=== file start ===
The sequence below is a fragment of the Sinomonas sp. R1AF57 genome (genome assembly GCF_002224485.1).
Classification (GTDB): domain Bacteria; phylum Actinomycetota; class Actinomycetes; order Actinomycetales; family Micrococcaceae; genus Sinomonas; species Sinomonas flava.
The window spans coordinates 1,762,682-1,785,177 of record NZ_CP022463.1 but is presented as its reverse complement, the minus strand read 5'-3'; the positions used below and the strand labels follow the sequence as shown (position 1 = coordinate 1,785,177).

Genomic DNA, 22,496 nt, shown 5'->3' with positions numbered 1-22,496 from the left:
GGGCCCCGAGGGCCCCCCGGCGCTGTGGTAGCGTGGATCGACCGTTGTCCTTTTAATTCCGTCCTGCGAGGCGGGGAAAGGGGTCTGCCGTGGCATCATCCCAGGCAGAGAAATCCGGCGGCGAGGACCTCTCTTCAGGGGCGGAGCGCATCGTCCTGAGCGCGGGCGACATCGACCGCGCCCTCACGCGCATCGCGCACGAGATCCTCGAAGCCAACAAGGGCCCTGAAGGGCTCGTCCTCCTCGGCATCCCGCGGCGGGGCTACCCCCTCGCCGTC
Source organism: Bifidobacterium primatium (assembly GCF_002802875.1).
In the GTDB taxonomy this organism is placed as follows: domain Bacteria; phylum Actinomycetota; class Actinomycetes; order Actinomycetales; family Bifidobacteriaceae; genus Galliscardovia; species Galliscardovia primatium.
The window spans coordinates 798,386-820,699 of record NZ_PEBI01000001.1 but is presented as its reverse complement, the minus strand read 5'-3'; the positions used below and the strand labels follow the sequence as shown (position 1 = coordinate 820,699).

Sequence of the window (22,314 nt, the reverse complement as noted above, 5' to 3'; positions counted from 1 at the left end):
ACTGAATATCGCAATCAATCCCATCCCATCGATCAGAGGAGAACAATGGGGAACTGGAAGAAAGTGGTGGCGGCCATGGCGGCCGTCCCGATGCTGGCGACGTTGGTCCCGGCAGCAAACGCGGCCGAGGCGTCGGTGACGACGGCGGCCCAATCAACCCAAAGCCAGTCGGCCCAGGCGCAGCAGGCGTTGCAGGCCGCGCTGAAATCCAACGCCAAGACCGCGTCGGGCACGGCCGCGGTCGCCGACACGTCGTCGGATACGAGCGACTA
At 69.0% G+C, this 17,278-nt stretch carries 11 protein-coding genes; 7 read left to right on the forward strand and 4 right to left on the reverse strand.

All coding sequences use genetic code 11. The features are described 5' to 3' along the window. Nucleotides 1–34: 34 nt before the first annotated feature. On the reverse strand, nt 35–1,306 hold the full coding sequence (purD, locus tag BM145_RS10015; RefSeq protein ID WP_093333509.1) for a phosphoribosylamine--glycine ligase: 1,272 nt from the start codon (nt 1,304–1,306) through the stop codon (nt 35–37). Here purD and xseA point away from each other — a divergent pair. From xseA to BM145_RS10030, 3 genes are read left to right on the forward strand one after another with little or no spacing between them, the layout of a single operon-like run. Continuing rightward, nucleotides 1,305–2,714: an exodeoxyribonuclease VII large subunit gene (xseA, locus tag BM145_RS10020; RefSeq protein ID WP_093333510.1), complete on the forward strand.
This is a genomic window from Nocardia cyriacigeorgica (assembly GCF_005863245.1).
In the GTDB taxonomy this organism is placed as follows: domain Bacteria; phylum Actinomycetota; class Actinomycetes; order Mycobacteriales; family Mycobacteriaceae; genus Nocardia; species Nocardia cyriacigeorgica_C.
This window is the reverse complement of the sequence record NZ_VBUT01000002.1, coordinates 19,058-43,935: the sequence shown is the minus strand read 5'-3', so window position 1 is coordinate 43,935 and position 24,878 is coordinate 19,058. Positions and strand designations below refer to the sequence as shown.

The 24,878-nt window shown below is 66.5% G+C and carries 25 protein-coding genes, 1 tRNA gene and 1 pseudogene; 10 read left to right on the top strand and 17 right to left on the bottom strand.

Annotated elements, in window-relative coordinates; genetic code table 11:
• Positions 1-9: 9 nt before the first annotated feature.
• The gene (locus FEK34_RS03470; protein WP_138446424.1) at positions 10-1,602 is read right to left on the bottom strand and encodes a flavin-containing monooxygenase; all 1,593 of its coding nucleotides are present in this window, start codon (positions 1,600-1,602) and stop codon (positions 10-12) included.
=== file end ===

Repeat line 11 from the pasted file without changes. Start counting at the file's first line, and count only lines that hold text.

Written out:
At 69.0% G+C, this 17,278-nt stretch carries 11 protein-coding genes; 7 read left to right on the forward strand and 4 right to left on the reverse strand.